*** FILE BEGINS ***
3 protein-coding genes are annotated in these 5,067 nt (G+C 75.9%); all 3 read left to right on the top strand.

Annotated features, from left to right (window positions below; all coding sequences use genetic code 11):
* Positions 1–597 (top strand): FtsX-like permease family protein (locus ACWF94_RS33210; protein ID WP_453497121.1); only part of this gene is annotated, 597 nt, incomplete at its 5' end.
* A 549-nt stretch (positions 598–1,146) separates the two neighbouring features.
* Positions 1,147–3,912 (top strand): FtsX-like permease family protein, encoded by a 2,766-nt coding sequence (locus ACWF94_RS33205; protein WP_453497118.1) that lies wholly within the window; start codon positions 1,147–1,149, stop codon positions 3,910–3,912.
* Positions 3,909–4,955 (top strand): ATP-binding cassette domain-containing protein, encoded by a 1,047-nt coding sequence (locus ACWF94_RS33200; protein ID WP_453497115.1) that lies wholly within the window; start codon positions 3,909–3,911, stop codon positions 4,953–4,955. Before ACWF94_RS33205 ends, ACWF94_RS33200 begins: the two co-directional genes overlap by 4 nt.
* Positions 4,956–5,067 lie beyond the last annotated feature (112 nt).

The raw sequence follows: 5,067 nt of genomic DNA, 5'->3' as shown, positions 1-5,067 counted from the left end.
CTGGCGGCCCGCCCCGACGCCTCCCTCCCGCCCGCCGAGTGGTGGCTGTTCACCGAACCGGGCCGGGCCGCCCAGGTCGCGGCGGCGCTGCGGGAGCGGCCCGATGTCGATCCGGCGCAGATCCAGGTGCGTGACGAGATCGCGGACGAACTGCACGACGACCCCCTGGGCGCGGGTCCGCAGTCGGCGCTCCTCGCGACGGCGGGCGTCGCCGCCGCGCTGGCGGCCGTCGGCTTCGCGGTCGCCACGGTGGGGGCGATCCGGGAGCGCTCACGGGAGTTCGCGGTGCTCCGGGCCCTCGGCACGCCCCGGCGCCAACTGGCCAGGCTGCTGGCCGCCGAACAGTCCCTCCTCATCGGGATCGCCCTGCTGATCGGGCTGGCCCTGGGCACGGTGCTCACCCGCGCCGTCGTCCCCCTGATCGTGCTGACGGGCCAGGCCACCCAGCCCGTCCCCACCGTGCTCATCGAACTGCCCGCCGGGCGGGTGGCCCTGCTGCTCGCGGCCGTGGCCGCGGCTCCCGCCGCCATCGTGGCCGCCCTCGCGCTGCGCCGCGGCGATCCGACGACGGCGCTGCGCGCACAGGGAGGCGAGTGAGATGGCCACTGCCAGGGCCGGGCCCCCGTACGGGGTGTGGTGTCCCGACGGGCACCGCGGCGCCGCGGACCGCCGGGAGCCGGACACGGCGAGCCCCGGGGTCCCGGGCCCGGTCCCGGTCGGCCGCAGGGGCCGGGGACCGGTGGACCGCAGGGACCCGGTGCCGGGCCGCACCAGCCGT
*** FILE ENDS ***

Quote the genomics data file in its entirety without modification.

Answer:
3 protein-coding genes are annotated in these 5,067 nt (G+C 75.9%); all 3 read left to right on the top strand.

Annotated features, from left to right (window positions below; all coding sequences use genetic code 11):
* Positions 1–597 (top strand): FtsX-like permease family protein (locus ACWF94_RS33210; protein ID WP_453497121.1); only part of this gene is annotated, 597 nt, incomplete at its 5' end.
* A 549-nt stretch (positions 598–1,146) separates the two neighbouring features.
* Positions 1,147–3,912 (top strand): FtsX-like permease family protein, encoded by a 2,766-nt coding sequence (locus ACWF94_RS33205; protein WP_453497118.1) that lies wholly within the window; start codon positions 1,147–1,149, stop codon positions 3,910–3,912.
* Positions 3,909–4,955 (top strand): ATP-binding cassette domain-containing protein, encoded by a 1,047-nt coding sequence (locus ACWF94_RS33200; protein ID WP_453497115.1) that lies wholly within the window; start codon positions 3,909–3,911, stop codon positions 4,953–4,955. Before ACWF94_RS33205 ends, ACWF94_RS33200 begins: the two co-directional genes overlap by 4 nt.
* Positions 4,956–5,067 lie beyond the last annotated feature (112 nt).

The raw sequence follows: 5,067 nt of genomic DNA, 5'->3' as shown, positions 1-5,067 counted from the left end.
CTGGCGGCCCGCCCCGACGCCTCCCTCCCGCCCGCCGAGTGGTGGCTGTTCACCGAACCGGGCCGGGCCGCCCAGGTCGCGGCGGCGCTGCGGGAGCGGCCCGATGTCGATCCGGCGCAGATCCAGGTGCGTGACGAGATCGCGGACGAACTGCACGACGACCCCCTGGGCGCGGGTCCGCAGTCGGCGCTCCTCGCGACGGCGGGCGTCGCCGCCGCGCTGGCGGCCGTCGGCTTCGCGGTCGCCACGGTGGGGGCGATCCGGGAGCGCTCACGGGAGTTCGCGGTGCTCCGGGCCCTCGGCACGCCCCGGCGCCAACTGGCCAGGCTGCTGGCCGCCGAACAGTCCCTCCTCATCGGGATCGCCCTGCTGATCGGGCTGGCCCTGGGCACGGTGCTCACCCGCGCCGTCGTCCCCCTGATCGTGCTGACGGGCCAGGCCACCCAGCCCGTCCCCACCGTGCTCATCGAACTGCCCGCCGGGCGGGTGGCCCTGCTGCTCGCGGCCGTGGCCGCGGCTCCCGCCGCCATCGTGGCCGCCCTCGCGCTGCGCCGCGGCGATCCGACGACGGCGCTGCGCGCACAGGGAGGCGAGTGAGATGGCCACTGCCAGGGCCGGGCCCCCGTACGGGGTGTGGTGTCCCGACGGGCACCGCGGCGCCGCGGACCGCCGGGAGCCGGACACGGCGAGCCCCGGGGTCCCGGGCCCGGTCCCGGTCGGCCGCAGGGGCCGGGGACCGGTGGACCGCAGGGACCCGGTGCCGGGCCGCACCAGCCGT